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Kalyn's Kitchen

Chopped Middle Eastern Salad with Purslane

Chopped Middle Eastern Salad with Purslane adds nutritious purslane to my favorite Middle Eastern Tomato Salad! Use salad recipes for more salads like this one.

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Chopped Middle Eastern Salad with Purslane

One of the things I really loved about Weekend Herb Blogging is the way it got me to try new ingredients I haven’t eaten or written about before. I’ve tried some interesting things over the last 44 weeks, but this is the first time I’ve written about something that grows as a weed. And if you’ve never tried Purslane, this Chopped Middle Eastern Salad with Purslane is a tasty way to eat it!

A few weeks back when Isil from Veggie Way wrote about a nutritious salad featuring purslane, a type of succulent green plant considered a delicacy in Europe, I knew I had it in my garden. Not that I wanted to grow it, at least not before now! Keep reading to see why this plant is suddenly trendy!


collage for Chopped Middle Eastern Salad with Purslane

Although I had always considered it an obnoxious weed, I was very pleasantly surprised by the taste of purslane, which to me was slightly reminiscent of the flavor of other greens like spinach or chard. When I did more research, I discovered the popularity of purslane in recent years is partly due to the fact that it contains more omega 3 fatty acids than any other leafy plant food. Something that tastes fresh and savory, grows like a weed, and is very nutritious! How great is that!

The salad I made with the purslane from my garden is a variation of the Middle Eastern Tomato Salad I’m so fond of when I have fresh garden tomatoes. I left out the onions because I wanted to be sure to taste the purslane, and added a bit of mayo to the dressing for a creamier blend.

I thought this salad tasted fresh and healthy, and the flavor of the purslane went well with the mint and parsley that makes this type of salad so lively. I can tell purslane is something I’ll be adding to a lot more salads from now on.

You could vary this recipe greatly to your own taste, adding diced onions, increasing the amount of tomatoes or cucumbers, or adding other ingredients. Things I think might taste great with purslane include capers, olives, hearts of palm, artichoke hearts, and all types of salad greens. I’m especially looking forward to combining it in a salad with arugula, since I have an abundant supply of purslane still left in my garden.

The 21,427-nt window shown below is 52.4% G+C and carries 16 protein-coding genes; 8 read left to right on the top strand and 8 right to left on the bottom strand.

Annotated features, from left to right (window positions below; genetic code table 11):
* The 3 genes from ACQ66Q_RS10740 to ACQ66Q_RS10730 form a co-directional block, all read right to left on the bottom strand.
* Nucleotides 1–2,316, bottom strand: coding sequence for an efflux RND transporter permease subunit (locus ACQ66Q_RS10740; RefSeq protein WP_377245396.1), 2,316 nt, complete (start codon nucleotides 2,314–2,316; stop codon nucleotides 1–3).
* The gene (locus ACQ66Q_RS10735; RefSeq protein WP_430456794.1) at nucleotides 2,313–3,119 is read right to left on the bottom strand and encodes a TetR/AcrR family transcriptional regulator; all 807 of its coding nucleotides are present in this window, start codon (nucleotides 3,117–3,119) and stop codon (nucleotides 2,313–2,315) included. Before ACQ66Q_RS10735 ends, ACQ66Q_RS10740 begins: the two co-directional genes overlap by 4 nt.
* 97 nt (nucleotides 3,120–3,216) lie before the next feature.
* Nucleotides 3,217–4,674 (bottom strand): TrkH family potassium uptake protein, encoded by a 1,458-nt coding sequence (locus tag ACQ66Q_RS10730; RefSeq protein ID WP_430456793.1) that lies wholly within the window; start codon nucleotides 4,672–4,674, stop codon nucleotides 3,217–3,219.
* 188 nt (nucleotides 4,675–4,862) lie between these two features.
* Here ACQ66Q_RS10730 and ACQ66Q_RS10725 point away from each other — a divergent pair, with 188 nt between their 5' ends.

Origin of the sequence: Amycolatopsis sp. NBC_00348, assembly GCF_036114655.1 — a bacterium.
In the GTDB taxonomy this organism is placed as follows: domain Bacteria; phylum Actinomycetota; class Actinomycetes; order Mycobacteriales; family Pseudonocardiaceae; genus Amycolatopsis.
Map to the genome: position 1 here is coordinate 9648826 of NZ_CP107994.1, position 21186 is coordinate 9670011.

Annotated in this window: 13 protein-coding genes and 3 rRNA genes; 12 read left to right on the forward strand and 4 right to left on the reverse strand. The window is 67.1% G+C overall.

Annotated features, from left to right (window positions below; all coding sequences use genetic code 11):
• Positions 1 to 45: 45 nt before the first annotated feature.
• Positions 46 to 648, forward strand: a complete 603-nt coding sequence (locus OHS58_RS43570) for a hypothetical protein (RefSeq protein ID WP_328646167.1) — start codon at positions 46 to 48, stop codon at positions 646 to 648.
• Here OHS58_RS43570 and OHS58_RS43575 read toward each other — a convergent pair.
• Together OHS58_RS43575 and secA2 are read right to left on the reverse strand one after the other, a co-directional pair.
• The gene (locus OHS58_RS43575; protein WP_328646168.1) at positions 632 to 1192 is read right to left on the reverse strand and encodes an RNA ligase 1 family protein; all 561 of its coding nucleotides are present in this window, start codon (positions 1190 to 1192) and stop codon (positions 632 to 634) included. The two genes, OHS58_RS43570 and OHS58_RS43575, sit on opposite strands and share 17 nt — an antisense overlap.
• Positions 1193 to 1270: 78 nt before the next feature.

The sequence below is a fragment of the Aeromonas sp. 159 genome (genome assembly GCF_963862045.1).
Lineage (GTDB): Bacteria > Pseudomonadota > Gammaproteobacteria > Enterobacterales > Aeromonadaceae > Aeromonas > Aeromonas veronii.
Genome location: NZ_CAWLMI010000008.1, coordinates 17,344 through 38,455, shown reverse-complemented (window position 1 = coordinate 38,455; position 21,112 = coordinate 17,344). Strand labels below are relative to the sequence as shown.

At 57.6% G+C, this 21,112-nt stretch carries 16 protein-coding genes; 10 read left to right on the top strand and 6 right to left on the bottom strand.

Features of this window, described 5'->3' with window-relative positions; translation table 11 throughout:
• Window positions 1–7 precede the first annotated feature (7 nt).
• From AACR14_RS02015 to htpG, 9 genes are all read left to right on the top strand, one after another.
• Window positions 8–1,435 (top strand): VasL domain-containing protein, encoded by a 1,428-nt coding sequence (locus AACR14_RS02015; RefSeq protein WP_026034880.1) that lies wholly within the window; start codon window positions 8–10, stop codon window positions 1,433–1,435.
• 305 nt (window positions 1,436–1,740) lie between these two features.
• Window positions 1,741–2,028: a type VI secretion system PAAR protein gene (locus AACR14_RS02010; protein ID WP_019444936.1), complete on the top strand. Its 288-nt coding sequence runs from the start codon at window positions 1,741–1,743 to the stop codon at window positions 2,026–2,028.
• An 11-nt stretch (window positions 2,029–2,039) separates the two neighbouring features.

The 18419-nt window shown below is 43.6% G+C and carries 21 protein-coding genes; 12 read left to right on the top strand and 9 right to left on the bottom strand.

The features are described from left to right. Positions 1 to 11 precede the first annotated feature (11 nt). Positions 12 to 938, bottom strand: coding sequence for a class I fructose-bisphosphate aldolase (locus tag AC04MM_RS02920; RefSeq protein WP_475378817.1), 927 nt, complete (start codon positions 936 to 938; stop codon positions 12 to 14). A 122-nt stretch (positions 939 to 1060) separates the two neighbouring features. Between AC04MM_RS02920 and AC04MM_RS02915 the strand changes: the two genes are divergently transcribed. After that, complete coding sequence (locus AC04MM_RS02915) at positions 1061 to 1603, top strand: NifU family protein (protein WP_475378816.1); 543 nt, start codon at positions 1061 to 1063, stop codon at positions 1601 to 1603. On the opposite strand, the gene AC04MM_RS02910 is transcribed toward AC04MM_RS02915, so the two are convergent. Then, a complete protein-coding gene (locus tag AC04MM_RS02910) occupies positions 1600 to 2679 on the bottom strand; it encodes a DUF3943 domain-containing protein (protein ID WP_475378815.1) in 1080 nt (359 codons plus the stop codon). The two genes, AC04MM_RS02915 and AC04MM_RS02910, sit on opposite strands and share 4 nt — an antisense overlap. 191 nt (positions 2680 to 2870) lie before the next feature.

Chopped Middle Eastern Salad with Purslane

Chopped Middle Eastern Salad with Purslane adds nutritious purslane to create a fresh and healthy salad.

Ingredients:

Ingredients:

  • 3 large tomatoes, diced, salted, and drained
  • 1 large cucumber, diced small
  • 2 cups chopped purslane
  • 1 cup finely chopped parsley
  • 1/2 cup finely chopped mint
  • salt, fresh ground pepper to taste

Dressing Ingredients:

  • zest of one lemon
  • 2 T fresh lemon juice
  • 2 T extra virgin olive oil
  • 1 T mayo or plain yogurt

Directions:

  1. Dice tomatoes in 1/2 inch pieces, place in colander, sprinkle with salt, and let drain while you prepare other ingredients.
  2. Chop cucumber in 1/4 inch pieces and place in large bowl.
  3. Trim purslane, discarding roots and large stems and keeping tender stems with attached leaves.
  4. Wash well in salad spinner, rinsing several times.
  5. Chop coarsely so pieces are about an inch long.
  6. Add purslane to cucumbers.
  7. Wash mint and parsley, spin dry, chop finely with chef’s knife or food processor, and add to cucumbers and purslane.Zest lemon and squeeze juice into small bowl.
  8. Add mayonnaise or yogurt to lemon juice and whisk until well combined.
  9. Keep whisking as you add olive oil, about half a tablespoon at a time, until all oil is combined with other ingredients.
  10. Remove tomatoes from colander, blotting dry with paper towel if they still seem wet.
  11. Gently combine tomatoes, cucumbers, purslane, mint, and parsley.
  12. Drizzle dressing over and combine again.